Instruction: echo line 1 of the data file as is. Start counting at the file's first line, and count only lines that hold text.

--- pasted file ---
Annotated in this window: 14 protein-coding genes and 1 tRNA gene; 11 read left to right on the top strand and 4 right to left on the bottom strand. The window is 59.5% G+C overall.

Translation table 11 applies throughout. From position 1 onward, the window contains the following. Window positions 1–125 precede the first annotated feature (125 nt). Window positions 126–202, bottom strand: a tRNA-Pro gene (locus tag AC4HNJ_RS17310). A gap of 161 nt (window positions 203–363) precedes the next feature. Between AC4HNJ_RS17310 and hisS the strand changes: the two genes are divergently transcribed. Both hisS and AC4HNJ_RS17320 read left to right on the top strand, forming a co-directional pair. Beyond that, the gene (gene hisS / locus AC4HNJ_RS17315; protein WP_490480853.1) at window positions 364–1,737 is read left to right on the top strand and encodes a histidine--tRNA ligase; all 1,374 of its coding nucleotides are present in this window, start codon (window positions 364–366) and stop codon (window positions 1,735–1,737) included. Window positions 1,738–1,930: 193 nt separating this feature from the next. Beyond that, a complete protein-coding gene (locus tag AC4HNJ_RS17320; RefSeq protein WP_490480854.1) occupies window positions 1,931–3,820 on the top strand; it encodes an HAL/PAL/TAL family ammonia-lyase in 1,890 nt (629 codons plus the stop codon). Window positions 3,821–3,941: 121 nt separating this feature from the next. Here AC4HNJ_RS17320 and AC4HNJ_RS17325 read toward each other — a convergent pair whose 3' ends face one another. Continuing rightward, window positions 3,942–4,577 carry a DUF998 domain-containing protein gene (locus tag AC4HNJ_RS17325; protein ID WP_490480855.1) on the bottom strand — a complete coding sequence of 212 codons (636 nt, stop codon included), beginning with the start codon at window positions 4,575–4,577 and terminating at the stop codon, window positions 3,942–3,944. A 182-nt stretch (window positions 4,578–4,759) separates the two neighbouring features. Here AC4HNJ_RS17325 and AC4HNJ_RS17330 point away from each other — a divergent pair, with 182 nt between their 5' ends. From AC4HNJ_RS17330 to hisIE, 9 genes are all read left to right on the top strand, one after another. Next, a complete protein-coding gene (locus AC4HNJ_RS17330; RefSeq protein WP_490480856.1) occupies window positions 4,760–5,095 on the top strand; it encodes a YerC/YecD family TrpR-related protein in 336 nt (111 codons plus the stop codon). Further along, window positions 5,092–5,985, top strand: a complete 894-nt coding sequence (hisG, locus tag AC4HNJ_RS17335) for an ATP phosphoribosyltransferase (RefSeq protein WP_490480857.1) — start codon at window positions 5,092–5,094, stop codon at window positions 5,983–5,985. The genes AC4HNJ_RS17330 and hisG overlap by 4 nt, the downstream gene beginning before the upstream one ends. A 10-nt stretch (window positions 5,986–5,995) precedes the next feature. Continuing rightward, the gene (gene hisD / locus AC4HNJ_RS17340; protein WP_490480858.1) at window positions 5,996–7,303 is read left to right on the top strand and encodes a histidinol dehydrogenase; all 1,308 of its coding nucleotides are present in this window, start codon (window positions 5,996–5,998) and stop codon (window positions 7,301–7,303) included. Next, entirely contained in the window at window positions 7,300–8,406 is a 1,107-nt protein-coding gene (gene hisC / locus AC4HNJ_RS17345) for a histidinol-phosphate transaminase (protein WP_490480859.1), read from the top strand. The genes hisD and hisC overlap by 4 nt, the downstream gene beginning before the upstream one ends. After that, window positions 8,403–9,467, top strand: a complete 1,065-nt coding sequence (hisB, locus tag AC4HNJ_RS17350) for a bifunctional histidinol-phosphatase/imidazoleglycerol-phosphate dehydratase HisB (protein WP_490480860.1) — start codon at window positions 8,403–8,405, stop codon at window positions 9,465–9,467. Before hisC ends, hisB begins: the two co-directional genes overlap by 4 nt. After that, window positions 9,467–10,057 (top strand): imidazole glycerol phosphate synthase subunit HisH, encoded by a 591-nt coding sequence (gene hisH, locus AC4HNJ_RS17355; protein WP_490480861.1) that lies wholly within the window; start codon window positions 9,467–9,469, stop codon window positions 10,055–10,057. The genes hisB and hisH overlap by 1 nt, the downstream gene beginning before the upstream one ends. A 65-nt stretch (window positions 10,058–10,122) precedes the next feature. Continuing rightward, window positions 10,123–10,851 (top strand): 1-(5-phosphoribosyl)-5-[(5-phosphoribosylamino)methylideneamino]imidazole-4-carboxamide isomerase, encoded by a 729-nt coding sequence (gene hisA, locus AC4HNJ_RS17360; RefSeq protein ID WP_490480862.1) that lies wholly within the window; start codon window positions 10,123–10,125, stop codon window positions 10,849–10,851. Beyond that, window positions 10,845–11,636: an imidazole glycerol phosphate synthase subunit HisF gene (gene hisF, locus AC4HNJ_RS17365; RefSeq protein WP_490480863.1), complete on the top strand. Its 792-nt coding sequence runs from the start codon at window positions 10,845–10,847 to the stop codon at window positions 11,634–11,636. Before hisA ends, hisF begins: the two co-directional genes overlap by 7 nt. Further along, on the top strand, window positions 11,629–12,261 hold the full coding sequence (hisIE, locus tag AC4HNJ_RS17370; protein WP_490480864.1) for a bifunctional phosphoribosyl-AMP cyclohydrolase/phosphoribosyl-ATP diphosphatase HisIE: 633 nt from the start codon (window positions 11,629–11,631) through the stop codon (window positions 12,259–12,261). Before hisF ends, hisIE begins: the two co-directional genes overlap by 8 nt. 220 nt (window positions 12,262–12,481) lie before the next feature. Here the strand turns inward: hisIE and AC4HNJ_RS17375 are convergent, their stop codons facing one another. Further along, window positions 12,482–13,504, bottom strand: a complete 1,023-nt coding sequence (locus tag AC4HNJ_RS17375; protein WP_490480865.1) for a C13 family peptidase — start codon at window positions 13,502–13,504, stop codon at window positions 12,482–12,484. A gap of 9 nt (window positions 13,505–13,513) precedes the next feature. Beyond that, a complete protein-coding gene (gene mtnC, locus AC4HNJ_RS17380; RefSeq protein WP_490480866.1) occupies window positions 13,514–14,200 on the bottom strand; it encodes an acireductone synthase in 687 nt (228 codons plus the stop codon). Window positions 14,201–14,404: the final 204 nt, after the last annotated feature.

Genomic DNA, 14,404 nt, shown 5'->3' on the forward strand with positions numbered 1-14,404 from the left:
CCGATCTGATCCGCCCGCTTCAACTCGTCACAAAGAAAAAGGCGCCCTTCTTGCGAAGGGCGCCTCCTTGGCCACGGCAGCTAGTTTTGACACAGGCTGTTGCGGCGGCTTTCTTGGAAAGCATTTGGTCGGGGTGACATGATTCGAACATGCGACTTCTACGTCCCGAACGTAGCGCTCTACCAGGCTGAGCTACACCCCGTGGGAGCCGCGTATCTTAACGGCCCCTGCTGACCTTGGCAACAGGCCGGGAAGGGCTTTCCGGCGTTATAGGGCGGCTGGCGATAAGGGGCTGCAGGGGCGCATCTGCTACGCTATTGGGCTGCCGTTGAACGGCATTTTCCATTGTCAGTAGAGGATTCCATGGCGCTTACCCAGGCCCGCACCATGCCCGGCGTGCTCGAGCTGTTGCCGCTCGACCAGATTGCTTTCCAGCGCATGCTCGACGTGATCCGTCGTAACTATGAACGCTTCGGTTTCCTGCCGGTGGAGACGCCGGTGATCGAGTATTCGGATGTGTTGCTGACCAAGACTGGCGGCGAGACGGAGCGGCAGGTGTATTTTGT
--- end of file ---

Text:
Annotated in this window: 14 protein-coding genes and 1 tRNA gene; 11 read left to right on the top strand and 4 right to left on the bottom strand. The window is 59.5% G+C overall.